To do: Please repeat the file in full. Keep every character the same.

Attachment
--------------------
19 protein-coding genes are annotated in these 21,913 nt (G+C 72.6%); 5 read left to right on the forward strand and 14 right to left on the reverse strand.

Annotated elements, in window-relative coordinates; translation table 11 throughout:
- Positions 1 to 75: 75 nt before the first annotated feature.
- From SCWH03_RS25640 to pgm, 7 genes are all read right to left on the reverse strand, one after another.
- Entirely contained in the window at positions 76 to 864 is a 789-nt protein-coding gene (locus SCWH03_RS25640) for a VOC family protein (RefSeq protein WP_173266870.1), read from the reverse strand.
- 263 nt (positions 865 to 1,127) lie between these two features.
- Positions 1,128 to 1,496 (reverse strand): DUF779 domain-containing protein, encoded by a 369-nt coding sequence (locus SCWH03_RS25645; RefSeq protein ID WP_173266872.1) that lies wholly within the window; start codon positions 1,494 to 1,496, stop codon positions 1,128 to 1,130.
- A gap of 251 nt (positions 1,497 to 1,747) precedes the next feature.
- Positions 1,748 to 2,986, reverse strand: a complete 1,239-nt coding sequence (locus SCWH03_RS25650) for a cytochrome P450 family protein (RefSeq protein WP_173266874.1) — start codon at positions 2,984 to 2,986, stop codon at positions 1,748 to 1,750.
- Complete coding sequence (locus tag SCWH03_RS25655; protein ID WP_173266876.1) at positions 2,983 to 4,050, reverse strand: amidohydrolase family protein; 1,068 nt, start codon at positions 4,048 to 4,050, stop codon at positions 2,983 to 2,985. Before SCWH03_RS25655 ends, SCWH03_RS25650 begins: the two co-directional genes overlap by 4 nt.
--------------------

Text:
19 protein-coding genes are annotated in these 21,913 nt (G+C 72.6%); 5 read left to right on the forward strand and 14 right to left on the reverse strand.

Annotated elements, in window-relative coordinates; translation table 11 throughout:
- Positions 1 to 75: 75 nt before the first annotated feature.
- From SCWH03_RS25640 to pgm, 7 genes are all read right to left on the reverse strand, one after another.
- Entirely contained in the window at positions 76 to 864 is a 789-nt protein-coding gene (locus SCWH03_RS25640) for a VOC family protein (RefSeq protein WP_173266870.1), read from the reverse strand.
- 263 nt (positions 865 to 1,127) lie between these two features.
- Positions 1,128 to 1,496 (reverse strand): DUF779 domain-containing protein, encoded by a 369-nt coding sequence (locus SCWH03_RS25645; RefSeq protein ID WP_173266872.1) that lies wholly within the window; start codon positions 1,494 to 1,496, stop codon positions 1,128 to 1,130.
- A gap of 251 nt (positions 1,497 to 1,747) precedes the next feature.
- Positions 1,748 to 2,986, reverse strand: a complete 1,239-nt coding sequence (locus SCWH03_RS25650) for a cytochrome P450 family protein (RefSeq protein WP_173266874.1) — start codon at positions 2,984 to 2,986, stop codon at positions 1,748 to 1,750.
- Complete coding sequence (locus tag SCWH03_RS25655; protein ID WP_173266876.1) at positions 2,983 to 4,050, reverse strand: amidohydrolase family protein; 1,068 nt, start codon at positions 4,048 to 4,050, stop codon at positions 2,983 to 2,985. Before SCWH03_RS25655 ends, SCWH03_RS25650 begins: the two co-directional genes overlap by 4 nt.